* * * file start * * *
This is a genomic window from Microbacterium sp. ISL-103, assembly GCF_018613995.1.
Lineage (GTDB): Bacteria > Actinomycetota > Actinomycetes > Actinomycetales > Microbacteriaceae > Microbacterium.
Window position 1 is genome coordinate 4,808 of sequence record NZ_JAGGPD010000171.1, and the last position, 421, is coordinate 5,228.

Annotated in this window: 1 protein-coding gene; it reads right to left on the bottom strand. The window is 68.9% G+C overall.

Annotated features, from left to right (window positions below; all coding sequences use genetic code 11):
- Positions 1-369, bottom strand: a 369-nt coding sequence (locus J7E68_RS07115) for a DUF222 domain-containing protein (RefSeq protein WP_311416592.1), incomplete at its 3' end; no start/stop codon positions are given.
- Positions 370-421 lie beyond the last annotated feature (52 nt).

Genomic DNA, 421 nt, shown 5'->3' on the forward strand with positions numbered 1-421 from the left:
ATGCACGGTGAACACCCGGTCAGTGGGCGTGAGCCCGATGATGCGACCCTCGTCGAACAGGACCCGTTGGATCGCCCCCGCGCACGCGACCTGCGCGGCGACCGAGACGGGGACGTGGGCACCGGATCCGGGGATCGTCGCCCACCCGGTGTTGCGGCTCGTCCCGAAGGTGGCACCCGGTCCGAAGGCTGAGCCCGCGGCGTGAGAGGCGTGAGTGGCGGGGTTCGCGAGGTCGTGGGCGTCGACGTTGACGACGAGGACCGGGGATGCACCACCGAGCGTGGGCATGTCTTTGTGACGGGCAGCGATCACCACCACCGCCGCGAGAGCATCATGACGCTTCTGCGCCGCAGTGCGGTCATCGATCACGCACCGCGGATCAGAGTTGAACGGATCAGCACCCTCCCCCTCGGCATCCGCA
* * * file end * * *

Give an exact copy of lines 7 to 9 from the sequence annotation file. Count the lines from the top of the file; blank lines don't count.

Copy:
- Positions 370-421 lie beyond the last annotated feature (52 nt).

Genomic DNA, 421 nt, shown 5'->3' on the forward strand with positions numbered 1-421 from the left:
ATGCACGGTGAACACCCGGTCAGTGGGCGTGAGCCCGATGATGCGACCCTCGTCGAACAGGACCCGTTGGATCGCCCCCGCGCACGCGACCTGCGCGGCGACCGAGACGGGGACGTGGGCACCGGATCCGGGGATCGTCGCCCACCCGGTGTTGCGGCTCGTCCCGAAGGTGGCACCCGGTCCGAAGGCTGAGCCCGCGGCGTGAGAGGCGTGAGTGGCGGGGTTCGCGAGGTCGTGGGCGTCGACGTTGACGACGAGGACCGGGGATGCACCACCGAGCGTGGGCATGTCTTTGTGACGGGCAGCGATCACCACCACCGCCGCGAGAGCATCATGACGCTTCTGCGCCGCAGTGCGGTCATCGATCACGCACCGCGGATCAGAGTTGAACGGATCAGCACCCTCCCCCTCGGCATCCGCA